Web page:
Accessibility links

Breaking News

Croatia: President Tudjman Died At Age 77

Prague, 13 December 1999 (RFE/RL) -- Croatian President Franjo Tudjman died at age 77. A nationalist who had led Croatia since 1990, Tudjman was the key figure behind the creation of an independent Croatian state.

Croatian television broke into regular programming at 0200 (local time) Saturday morning to announce the death in a brief statement. The cause of death was not specified, but Tudjman was known to be gravely ill after undergoing surgery for a perforated intestine in November. He was rumored to have been fighting cancer since 1996.

Tudjman's election in 1990 as president of the then-Yugoslav republic of Croatia ended the communist party's 45-year monopoly on power in Zagreb. His declaration of independence from federal Yugoslavia in June 1991 prompted a response from Belgrade that helped unleash a series of wars that devastated the Balkans this decade.

Seeking re-election as president of by then independent Croatia in 1997, Tudjman told a crowd in the capital Zagreb that the aim of independence had been what had driven him for decades:

"The way you expressed the Croatian consciousness and determination with which we created a free and independent Croatia -- this is what I believed in. And even in the times when we couldn't say it aloud, that's what gave me the strength to believe that one day, we, the majority of the Croatian people, would create a free Croatian state, of which we dreamed and lived for centuries."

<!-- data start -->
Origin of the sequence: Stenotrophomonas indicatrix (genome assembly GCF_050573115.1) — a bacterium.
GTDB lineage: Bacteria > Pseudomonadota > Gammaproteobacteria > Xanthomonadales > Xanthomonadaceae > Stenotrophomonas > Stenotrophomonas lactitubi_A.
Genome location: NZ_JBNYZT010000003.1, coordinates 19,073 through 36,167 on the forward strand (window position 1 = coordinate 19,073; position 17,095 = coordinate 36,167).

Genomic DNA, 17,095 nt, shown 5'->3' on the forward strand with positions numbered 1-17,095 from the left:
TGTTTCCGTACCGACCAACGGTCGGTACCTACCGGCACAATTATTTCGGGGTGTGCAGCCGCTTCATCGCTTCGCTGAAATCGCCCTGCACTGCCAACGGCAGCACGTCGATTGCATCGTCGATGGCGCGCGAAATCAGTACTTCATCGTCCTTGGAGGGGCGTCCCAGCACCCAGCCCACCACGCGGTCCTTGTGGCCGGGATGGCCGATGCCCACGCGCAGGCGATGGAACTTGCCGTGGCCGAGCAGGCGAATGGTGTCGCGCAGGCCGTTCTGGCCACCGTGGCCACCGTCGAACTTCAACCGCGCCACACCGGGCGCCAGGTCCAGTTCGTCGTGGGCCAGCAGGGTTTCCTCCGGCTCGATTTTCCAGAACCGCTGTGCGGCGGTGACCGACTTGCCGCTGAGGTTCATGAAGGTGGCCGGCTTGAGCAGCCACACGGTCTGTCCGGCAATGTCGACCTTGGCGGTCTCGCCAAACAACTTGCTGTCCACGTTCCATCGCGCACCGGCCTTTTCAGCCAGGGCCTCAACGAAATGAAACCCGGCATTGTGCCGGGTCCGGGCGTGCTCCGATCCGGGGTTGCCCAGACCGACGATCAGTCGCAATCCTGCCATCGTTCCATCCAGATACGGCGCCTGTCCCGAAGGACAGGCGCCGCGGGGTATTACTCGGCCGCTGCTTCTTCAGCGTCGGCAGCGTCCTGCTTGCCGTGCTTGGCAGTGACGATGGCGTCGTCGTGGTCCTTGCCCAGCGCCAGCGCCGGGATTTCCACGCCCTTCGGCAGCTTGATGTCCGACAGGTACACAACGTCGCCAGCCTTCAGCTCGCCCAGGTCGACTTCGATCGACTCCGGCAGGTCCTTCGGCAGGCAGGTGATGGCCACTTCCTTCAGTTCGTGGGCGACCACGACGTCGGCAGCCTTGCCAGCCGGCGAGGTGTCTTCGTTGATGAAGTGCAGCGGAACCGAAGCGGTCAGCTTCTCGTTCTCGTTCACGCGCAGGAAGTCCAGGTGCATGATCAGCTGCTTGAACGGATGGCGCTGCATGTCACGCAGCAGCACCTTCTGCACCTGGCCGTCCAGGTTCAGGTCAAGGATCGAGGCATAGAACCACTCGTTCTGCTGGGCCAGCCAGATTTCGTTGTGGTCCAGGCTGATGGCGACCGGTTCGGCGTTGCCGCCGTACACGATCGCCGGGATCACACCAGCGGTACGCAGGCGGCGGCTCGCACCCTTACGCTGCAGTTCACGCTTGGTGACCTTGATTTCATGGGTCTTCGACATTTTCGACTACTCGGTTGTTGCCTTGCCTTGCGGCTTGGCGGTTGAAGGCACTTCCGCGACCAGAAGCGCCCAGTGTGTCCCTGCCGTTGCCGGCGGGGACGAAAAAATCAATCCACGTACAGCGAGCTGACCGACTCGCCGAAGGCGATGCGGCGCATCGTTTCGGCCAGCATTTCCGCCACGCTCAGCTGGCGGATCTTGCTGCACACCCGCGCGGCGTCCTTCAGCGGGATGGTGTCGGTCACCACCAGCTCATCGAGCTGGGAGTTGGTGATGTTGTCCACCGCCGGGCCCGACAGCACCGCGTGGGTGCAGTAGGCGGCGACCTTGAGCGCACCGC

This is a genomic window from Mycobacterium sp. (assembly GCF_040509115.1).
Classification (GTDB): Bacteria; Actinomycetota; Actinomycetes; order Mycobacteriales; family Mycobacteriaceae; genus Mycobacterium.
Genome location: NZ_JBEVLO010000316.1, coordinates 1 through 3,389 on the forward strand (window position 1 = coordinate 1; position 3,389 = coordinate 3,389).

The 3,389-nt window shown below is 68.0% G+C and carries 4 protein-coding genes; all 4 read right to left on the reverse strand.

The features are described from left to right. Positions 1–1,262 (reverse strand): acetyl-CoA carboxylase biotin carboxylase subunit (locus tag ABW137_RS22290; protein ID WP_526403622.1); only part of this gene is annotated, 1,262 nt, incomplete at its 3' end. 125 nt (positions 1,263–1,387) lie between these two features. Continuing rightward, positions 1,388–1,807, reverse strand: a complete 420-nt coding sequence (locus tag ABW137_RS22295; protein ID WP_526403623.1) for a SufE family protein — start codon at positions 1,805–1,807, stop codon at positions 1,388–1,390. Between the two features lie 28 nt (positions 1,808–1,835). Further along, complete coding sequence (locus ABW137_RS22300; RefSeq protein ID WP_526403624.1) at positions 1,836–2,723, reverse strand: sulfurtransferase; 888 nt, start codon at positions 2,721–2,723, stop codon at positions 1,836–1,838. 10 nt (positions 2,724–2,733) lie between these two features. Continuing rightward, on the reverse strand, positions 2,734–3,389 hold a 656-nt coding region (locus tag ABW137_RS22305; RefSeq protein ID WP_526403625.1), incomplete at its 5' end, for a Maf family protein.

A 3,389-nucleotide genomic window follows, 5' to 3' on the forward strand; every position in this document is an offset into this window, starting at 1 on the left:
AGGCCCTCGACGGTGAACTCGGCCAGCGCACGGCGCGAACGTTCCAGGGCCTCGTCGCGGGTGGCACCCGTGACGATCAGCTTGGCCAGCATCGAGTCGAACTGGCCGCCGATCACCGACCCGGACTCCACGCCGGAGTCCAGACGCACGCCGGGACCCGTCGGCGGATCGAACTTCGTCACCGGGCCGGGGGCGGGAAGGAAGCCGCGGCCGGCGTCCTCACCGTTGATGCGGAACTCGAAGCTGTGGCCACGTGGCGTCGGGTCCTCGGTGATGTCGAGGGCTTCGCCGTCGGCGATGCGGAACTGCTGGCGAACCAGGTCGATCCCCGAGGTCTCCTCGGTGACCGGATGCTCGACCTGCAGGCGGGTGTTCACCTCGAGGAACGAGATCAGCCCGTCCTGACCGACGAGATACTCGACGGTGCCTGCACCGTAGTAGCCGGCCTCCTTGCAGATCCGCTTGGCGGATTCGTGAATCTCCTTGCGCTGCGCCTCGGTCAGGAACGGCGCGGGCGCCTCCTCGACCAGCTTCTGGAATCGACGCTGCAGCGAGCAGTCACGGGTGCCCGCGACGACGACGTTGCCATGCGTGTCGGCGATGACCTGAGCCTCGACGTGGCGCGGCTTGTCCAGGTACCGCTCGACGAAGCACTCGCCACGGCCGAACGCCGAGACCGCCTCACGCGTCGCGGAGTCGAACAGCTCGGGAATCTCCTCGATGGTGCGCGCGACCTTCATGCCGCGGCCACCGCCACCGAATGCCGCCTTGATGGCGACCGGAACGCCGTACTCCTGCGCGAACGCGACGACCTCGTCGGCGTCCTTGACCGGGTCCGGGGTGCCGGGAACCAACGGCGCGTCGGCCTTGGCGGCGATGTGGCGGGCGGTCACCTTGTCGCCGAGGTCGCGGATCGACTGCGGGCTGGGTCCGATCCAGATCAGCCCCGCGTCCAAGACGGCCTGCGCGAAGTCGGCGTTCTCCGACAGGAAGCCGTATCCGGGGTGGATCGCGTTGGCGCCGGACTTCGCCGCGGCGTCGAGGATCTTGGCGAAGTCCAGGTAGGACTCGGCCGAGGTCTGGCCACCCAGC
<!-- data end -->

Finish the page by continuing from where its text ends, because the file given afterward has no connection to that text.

Born on May 14, 1922, in the Croatian village of Veliko Trgoviste, part of what was then the Kingdom of Yugoslavia, Tudjman led a political career, much of which was marked by a commitment to Croatian nationalism. He was arrested three times for nationalist activities -- the first time in 1940, when he was only 18, for involvement in Croatia's National Democratic Movement.

His career began in the military during World War Two. After Nazi Germany invaded Yugoslavia in 1941, Tudjman joined Josip Broz Tito's Communist partisans and actively fought against both the Germans and the Nazi-backed Croat Ustashe regime. A half century later, as a nationalist presidential candidate, Tudjman claimed that he had turned to Marxism as a youth because it was, in his words, "a revolutionary means to make a free and sovereign Croatia."

Following World War Two, Tudjman stayed in Belgrade in Defense Ministry and army posts. By the time he completed his studies at Belgrade's Higher Military Academy in 1957, he had written extensively on history, military theory and international relations. Many of his works espoused Marxist and Yugoslav-oriented views, and have quietly "disappeared" from Croatian libraries in recent years.

Although promoted to general in 1960, Tudjman left active military service the following year to devote himself to civilian pursuits. He helped found the communist institute of the History of the Worker's Movement in Zagreb. He eventually obtained his doctorate at a small university.

It was during his studies in the early 1960s that Tudjman got a job as an archivist at the Zagreb Museum of Military History. Access to the archives fed a fascination with Croatian military history. But his emotional convictions about Croatia's historic greatness soon brought an end to both his academic and military careers.

Tudjman was incensed by a federal regulation in 1967 that Croatian nationalists felt would subordinate their own dialect. He resigned from his posts in protest and became involved in the Croatian nationalist movement. Soon after, he was stripped of military rank.

In 1972, during Tito's crackdown on Croatian nationalism, Tudjman was sent to jail for a year for denying Serbian claims that several hundred thousand Serbs had perished under Croatia's pro-Nazi Ustashe regime. He was jailed again in 1981 after demanding sovereignty for Croatia in interviews with foreign journalists.